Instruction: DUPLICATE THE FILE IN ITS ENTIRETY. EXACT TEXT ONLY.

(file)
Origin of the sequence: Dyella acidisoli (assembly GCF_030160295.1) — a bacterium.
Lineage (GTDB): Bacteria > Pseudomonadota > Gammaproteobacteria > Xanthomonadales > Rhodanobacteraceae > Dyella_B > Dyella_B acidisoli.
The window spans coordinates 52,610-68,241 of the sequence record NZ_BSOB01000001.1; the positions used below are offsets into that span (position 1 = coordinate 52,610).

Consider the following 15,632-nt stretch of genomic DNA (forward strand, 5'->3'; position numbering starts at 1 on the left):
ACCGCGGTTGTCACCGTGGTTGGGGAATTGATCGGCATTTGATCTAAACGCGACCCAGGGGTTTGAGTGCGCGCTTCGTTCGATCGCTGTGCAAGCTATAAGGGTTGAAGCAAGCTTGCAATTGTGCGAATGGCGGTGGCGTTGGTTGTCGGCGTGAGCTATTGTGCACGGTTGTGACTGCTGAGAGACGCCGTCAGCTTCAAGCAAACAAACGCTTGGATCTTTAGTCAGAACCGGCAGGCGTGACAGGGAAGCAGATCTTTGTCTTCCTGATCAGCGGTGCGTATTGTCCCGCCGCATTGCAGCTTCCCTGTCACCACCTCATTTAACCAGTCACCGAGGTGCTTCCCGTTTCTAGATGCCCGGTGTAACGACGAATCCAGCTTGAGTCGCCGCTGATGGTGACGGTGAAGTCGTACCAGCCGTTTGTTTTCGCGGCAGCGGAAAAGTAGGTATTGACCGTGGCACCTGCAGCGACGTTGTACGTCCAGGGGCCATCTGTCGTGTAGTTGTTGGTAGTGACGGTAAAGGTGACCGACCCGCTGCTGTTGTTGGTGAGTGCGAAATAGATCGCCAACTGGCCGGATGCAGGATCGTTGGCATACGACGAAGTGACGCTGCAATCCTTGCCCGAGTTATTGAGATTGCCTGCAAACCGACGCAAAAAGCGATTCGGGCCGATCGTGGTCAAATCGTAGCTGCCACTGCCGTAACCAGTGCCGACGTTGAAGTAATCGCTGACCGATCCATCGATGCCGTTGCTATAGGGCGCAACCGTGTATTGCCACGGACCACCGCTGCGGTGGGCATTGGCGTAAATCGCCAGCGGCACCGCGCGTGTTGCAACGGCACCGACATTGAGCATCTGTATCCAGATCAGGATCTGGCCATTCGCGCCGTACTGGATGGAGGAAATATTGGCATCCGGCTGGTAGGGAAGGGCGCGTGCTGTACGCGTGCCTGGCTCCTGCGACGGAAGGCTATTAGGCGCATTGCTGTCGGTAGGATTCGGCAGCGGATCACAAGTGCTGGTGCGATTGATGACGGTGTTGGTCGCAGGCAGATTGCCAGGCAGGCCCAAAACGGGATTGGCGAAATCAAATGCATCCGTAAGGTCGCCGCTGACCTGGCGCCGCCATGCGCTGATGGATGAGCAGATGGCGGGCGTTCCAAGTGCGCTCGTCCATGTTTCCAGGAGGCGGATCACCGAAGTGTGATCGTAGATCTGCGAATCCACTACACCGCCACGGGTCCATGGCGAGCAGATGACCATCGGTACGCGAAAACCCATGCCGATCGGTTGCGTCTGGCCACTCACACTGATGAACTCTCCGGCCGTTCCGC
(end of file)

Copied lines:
Origin of the sequence: Dyella acidisoli (assembly GCF_030160295.1) — a bacterium.
Lineage (GTDB): Bacteria > Pseudomonadota > Gammaproteobacteria > Xanthomonadales > Rhodanobacteraceae > Dyella_B > Dyella_B acidisoli.
The window spans coordinates 52,610-68,241 of the sequence record NZ_BSOB01000001.1; the positions used below are offsets into that span (position 1 = coordinate 52,610).

Consider the following 15,632-nt stretch of genomic DNA (forward strand, 5'->3'; position numbering starts at 1 on the left):
ACCGCGGTTGTCACCGTGGTTGGGGAATTGATCGGCATTTGATCTAAACGCGACCCAGGGGTTTGAGTGCGCGCTTCGTTCGATCGCTGTGCAAGCTATAAGGGTTGAAGCAAGCTTGCAATTGTGCGAATGGCGGTGGCGTTGGTTGTCGGCGTGAGCTATTGTGCACGGTTGTGACTGCTGAGAGACGCCGTCAGCTTCAAGCAAACAAACGCTTGGATCTTTAGTCAGAACCGGCAGGCGTGACAGGGAAGCAGATCTTTGTCTTCCTGATCAGCGGTGCGTATTGTCCCGCCGCATTGCAGCTTCCCTGTCACCACCTCATTTAACCAGTCACCGAGGTGCTTCCCGTTTCTAGATGCCCGGTGTAACGACGAATCCAGCTTGAGTCGCCGCTGATGGTGACGGTGAAGTCGTACCAGCCGTTTGTTTTCGCGGCAGCGGAAAAGTAGGTATTGACCGTGGCACCTGCAGCGACGTTGTACGTCCAGGGGCCATCTGTCGTGTAGTTGTTGGTAGTGACGGTAAAGGTGACCGACCCGCTGCTGTTGTTGGTGAGTGCGAAATAGATCGCCAACTGGCCGGATGCAGGATCGTTGGCATACGACGAAGTGACGCTGCAATCCTTGCCCGAGTTATTGAGATTGCCTGCAAACCGACGCAAAAAGCGATTCGGGCCGATCGTGGTCAAATCGTAGCTGCCACTGCCGTAACCAGTGCCGACGTTGAAGTAATCGCTGACCGATCCATCGATGCCGTTGCTATAGGGCGCAACCGTGTATTGCCACGGACCACCGCTGCGGTGGGCATTGGCGTAAATCGCCAGCGGCACCGCGCGTGTTGCAACGGCACCGACATTGAGCATCTGTATCCAGATCAGGATCTGGCCATTCGCGCCGTACTGGATGGAGGAAATATTGGCATCCGGCTGGTAGGGAAGGGCGCGTGCTGTACGCGTGCCTGGCTCCTGCGACGGAAGGCTATTAGGCGCATTGCTGTCGGTAGGATTCGGCAGCGGATCACAAGTGCTGGTGCGATTGATGACGGTGTTGGTCGCAGGCAGATTGCCAGGCAGGCCCAAAACGGGATTGGCGAAATCAAATGCATCCGTAAGGTCGCCGCTGACCTGGCGCCGCCATGCGCTGATGGATGAGCAGATGGCGGGCGTTCCAAGTGCGCTCGTCCATGTTTCCAGGAGGCGGATCACCGAAGTGTGATCGTAGATCTGCGAATCCACTACACCGCCACGGGTCCATGGCGAGCAGATGACCATCGGTACGCGAAAACCCATGCCGATCGGTTGCGTCTGGCCACTCACACTGATGAACTCTCCGGCCGTTCCGC